All in all, NICS performs quickly and well. The system gets better every year, both in efficiency and in effectiveness.

Conclusion

The Second Amendment confers an individual right to own firearms, but that right does not extend to terrorists, criminals, or those who are seriously mentally ill. The only time Second Amendment rights are even questioned is when a criminal or a mentally ill person obtains a firearm in violation of the law and commits a heinous crime. Recent polls have found 92% of all Americans31 and 77% of NRA members32 support such a law. Nearly 200 million law-abiding gun owners have gone through a background check already. If it’s good enough for these gun owners, it should be good enough for the rest of us.

Universal background checks are well within our Second Amendment freedoms: they preserve the right for those who are responsible and deny it to those who would abuse the right for evil purposes.

Not every proposed gun law would have a large impact on crime and public safety. Universal background checks would.

  1. United States, Department of Justice, Federal Bureau of Investigations, Criminal Justice Information Services Division, “National Instant Criminal Background Check System (NICS) Operations: 2011,” Report. Accessed January 28, 2013. Available at: http://www.fbi.gov/about-us/cjis/nics/reports/2011-operations-report/operations-report-2011.

  2. United States, Department of Justice, Federal Bureau of Investigations, Criminal Justice Information Services Division, “Total NICS Firearm Background Checks: November 30, 1998 - December 31, 2012.” Accessed January 28, 2013. Available at: http://www.fbi.gov/about-us/cjis/nics/reports/20130102_1998_2012_state_program_to_date_purpose_ids.pdf, See also United States, Department of Justice, Office of Justice Programs, Bureau of Justice Statistics, “Background Checks for Firearm Transfers, 2008 – Statistical Tables.” Accessed January 28, 2013. Available at: http://bjs.ojp.usdoj.gov/content/pub/html/bcft/2008/bcft08st.pdf.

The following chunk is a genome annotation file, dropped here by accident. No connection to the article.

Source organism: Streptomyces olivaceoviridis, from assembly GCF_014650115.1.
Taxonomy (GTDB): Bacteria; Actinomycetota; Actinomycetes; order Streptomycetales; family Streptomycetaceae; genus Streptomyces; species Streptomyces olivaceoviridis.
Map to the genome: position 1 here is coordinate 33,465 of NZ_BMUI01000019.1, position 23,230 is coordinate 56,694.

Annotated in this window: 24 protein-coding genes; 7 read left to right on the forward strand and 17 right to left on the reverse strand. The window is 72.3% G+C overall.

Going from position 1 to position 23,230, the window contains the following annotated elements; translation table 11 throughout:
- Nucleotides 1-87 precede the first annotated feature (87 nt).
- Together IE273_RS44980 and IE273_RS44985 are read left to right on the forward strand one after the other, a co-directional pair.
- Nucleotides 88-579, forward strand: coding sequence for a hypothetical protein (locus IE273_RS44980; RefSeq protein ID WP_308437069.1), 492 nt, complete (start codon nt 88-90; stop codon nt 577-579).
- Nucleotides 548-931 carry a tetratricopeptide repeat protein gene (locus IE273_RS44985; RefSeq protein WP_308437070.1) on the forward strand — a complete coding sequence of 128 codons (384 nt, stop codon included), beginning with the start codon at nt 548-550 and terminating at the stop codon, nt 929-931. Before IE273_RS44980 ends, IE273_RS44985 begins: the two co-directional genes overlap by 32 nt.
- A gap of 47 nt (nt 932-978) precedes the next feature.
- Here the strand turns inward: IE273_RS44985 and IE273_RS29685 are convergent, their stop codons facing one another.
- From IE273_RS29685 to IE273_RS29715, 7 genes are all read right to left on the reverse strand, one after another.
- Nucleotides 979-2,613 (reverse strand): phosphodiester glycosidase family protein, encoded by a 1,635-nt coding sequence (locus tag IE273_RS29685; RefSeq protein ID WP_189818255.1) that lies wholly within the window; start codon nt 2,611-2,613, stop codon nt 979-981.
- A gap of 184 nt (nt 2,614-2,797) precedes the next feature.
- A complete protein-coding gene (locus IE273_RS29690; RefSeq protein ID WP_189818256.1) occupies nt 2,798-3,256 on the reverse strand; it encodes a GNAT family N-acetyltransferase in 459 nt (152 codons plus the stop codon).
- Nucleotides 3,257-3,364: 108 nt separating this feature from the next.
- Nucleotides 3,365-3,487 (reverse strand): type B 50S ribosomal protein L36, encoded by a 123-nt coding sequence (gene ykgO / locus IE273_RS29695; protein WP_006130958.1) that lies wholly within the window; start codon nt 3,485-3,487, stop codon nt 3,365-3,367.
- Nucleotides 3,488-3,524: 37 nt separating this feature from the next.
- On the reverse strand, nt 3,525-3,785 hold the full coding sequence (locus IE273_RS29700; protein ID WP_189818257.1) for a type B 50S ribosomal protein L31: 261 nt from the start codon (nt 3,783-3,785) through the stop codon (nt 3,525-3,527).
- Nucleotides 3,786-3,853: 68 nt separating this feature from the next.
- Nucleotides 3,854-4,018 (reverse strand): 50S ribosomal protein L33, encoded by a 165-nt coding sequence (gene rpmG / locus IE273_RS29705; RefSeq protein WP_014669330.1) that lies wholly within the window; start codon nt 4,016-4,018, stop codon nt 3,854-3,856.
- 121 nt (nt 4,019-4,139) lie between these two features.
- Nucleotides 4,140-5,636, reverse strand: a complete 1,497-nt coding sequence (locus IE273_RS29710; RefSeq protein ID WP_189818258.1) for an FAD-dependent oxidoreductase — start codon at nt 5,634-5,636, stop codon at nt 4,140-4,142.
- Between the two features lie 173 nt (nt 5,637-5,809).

3. The Gun Control Act of 1968, as amended by Brady Law, 18 USC Chapter 44. Accessed January 28, 2013. Available at: http://www.law.cornell.edu/uscode/text/18/part-I/chapter-44.

  4. The Brady Handgun Violence Prevention Act, P.L. 103-159, Title I; 107 Stat. 1536. Accessed January 28, 2013. Available at: http://www.gpo.gov/fdsys/pkg/STATUTE-107/pdf/STATUTE-107-Pg1536.pdf.

  5. United States, Department of Justice, Bureau of Justice Statistics, “NCVS Victimization Analysis Tool (NVAT).”Accessed January 28, 2013. Available at: http://bjs.ojp.usdoj.gov/index.cfm?ty=nvat.

  6. “Trace the Guns: The Link Between Gun Laws and Interstate Gun Trafficking,” Mayors Against Illegal Guns, September 2010, page 4. Accessed January 28, 2013. Available at: http://www.bradycampaign.org/studies/view/215/.

  7. United States, Department of the Treasury, Bureau of Alcohol, Tobacco, and Firearms, “Crime Gun Trace Reports (1999),” National Report, page 8, November 2000. Print.

  8. United States, Department of the Treasury, Bureau of Alcohol, Tobacco, and Firearms, “Crime Gun Trace Reports (1999),” National Report, page 34, November 2000. Print.

  9. 18 USC 922(a)(3). Accessed January 28, 2013. Available at: http://codes.lp.findlaw.com/uscode/18/I/44/922.

  10. United States, Department of Justice, Federal Bureau of Investigations, “Crime in the United States: Table 38,” Uniform Crime Reports 2010. Accessed January 28, 2013. Available at: http://www.fbi.gov/about-us/cjis/ucr/crime-in-the-u.s/2010/crime-in-the-u.s.-2010/tables/10tbl38.xls.

  11. 18 USC 922(x). Accessed January 28, 2013. Available at: http://codes.lp.findlaw.com/uscode/18/I/44/922.

  12. United States, Department of Justice, Office of Justice Programs, Bureau of Justice Statistics, “Background Checks for Firearm Transfers, 2009 – Statistical Tables,” Table 1. Accessed January 28, 2013. Available at: http://bjs.ojp.usdoj.gov/content/pub/html/bcft/2009/tables/bcft09st01.pdf.

  13. United States, Department of Justice, Office of Justice Programs, Bureau of Justice Statistics, “Background Checks for Firearm Transfers, 2009 – Statistical Tables,” Table 1. Accessed January 28, 2013. Available at: http://bjs.ojp.usdoj.gov/content/pub/html/bcft/2009/tables/bcft09st01.pdf.

  14. United States, Department of Treasury, Department of Justice, Bureau of Alcohol, Tobacco, Firearms, and Explosives, “Gun Shows: Brady Checks and Crime Gun Traces,” January 1999, page 1. Accessed January 28, 2013. Available at: http://www.atf.gov/publications/download/treas/treas-gun-shows-brady-checks-and-crime-gun-traces.pdf.

  15. 18 USC 922(d). Accessed January 28, 2013. Available at: http://www.law.cornell.edu/uscode/text/18/922; See also 18 USC 924(a)(2). Accessed January 22, 2013. Available at: http://www.law.cornell.edu/uscode/text/18/924.